Students have been doing some follow up work this week with understanding the differences between facts, opinions, perspectives, and bias. Students were given a chance to be part of a scenario where they were provided with different perspectives about a prospective skate park being built in the city. Students used this information to debate whether or not the skate park should be built. It allowed students to understand perspective and how different people form opinions and beliefs.

Students have also wrapped up their Lost Island scenarios this week. They were able to understand how these scenarios connected with real world issues. It allows students to think about how our mistakes of the past have implications for our future and how understanding our history is important. Students will complete their final reflection next week unless they have already completed it in class. 

Weekly Update - October 1, 2021

In ELA this week students have begun to look into the differences between, and identifying, fact and opinion. Some of the important concepts that we will be looking at will also include the terms perspective, influence, and bias. Classes continue to have the opportunity to exchange their books in the Learning Commons - each week students are able to take out two books. We ask that one book stays in the classroom.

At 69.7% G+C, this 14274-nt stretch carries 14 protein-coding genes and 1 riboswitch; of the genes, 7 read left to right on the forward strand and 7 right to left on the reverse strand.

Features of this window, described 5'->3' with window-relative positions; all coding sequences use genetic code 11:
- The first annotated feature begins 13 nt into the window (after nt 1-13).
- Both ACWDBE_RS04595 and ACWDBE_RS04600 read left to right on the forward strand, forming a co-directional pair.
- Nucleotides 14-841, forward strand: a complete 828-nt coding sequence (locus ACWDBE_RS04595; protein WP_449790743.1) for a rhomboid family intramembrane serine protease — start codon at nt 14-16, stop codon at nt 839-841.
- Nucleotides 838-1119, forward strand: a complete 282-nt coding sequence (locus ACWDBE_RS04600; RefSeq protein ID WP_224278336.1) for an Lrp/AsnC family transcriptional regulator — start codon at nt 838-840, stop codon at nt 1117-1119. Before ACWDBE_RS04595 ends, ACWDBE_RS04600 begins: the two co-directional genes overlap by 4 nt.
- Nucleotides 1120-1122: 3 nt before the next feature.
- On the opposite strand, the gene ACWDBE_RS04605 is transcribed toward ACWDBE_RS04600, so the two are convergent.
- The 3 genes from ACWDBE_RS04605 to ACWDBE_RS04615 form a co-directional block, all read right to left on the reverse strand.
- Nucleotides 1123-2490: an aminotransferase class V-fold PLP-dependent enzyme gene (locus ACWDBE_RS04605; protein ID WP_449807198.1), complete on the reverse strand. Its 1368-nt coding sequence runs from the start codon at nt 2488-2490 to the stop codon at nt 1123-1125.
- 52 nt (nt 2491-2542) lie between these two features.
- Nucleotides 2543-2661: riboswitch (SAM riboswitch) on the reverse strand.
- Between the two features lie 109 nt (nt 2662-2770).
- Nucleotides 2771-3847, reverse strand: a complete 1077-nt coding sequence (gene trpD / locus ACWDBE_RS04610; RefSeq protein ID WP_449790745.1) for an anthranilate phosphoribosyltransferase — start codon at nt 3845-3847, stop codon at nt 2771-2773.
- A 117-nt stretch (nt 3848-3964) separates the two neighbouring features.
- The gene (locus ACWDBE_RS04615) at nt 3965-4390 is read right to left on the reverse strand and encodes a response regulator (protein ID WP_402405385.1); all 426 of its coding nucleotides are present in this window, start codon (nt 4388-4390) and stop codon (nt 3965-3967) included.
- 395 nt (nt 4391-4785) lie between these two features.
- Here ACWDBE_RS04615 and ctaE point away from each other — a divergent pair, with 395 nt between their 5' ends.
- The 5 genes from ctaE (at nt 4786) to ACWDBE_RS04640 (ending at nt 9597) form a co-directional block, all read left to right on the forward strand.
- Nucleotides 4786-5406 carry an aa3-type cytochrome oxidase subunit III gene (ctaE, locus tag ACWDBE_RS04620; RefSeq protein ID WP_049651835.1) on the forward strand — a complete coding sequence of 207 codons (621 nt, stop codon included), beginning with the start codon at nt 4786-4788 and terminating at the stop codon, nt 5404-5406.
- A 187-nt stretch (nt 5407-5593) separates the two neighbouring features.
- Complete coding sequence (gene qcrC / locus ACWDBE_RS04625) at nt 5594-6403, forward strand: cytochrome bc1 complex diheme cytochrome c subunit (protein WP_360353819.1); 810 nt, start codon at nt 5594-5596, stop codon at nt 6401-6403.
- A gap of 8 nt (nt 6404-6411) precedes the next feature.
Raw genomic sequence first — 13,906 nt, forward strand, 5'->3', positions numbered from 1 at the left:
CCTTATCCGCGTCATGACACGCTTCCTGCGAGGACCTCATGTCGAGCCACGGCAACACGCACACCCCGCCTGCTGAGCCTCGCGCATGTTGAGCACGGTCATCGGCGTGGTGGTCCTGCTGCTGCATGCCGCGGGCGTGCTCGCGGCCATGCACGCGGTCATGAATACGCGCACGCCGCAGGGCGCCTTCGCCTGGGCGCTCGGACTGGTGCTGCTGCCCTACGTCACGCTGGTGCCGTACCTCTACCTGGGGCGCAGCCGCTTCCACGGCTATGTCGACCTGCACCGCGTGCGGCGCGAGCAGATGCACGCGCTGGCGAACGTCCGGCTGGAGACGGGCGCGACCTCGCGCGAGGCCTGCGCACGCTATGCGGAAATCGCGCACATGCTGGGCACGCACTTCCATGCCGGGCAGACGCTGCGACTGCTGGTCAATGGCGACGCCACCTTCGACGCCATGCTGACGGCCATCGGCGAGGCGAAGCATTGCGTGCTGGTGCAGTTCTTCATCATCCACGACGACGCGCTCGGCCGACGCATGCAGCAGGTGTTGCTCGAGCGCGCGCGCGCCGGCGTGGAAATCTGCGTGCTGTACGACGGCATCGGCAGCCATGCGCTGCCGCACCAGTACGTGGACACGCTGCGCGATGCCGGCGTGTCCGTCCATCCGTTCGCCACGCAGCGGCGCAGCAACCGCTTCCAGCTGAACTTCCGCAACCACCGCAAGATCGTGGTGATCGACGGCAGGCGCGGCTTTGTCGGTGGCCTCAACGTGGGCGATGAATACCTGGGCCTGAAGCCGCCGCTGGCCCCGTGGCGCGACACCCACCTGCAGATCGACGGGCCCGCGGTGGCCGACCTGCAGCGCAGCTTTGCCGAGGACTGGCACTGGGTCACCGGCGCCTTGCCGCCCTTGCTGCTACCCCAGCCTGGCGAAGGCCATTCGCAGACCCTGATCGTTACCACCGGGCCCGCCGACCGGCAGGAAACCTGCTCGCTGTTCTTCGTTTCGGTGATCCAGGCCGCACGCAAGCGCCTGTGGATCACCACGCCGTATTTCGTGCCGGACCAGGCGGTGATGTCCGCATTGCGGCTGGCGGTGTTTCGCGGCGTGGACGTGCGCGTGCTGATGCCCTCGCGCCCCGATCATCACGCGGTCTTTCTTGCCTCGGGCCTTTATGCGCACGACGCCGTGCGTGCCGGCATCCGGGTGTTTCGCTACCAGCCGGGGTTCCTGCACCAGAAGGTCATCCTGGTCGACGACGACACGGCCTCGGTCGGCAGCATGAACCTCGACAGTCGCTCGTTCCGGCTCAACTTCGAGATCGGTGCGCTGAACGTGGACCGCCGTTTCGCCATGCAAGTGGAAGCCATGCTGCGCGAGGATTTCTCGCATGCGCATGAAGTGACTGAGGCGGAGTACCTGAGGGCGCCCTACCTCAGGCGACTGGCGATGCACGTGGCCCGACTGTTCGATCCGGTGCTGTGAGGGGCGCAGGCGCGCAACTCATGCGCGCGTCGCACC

In Social Studies the student’s Lost Island communities have had to react to a variety of situations that have included outside threats; additional survivors; betrayal; and even other civilizations. They have had to work together and apply their previous laws and consequences to help resolve some of the situations. 

 There has also been a focus on Truth and Reconciliation this week as classes prepared for Truth and Reconciliation Day as well as our schools honouring of Orange Shirt Day on October 1st. Classes talked about the importance of recognizing and learning from history as a society moves forwards.

Weekly Update - September 24, 2021

In ELA this week, students have continued to work through their reading assessments. After reading a brief article, they answer twelve multiple choice questions touching on a range of different skills sets. These assessments will be used for the teachers to gain an understanding about where our students are at in terms of reading comprehension so we can identify their strengths and areas of growth.  Classes have now had the opportunity to exchange their books in the Learning Commons – each week students are able to take out two books. We just ask that one stays in the classroom. 

 In soial studies, we are still stranded on our Lost Island somewhere between Canada and Hawaii. In our groups this week we made up rules and laws for our island and then came up with consequences for any of those who dare to break the rule. Working collaboratively students are learning the basics of what it means to live in a democracy and are working together to ensure their survival.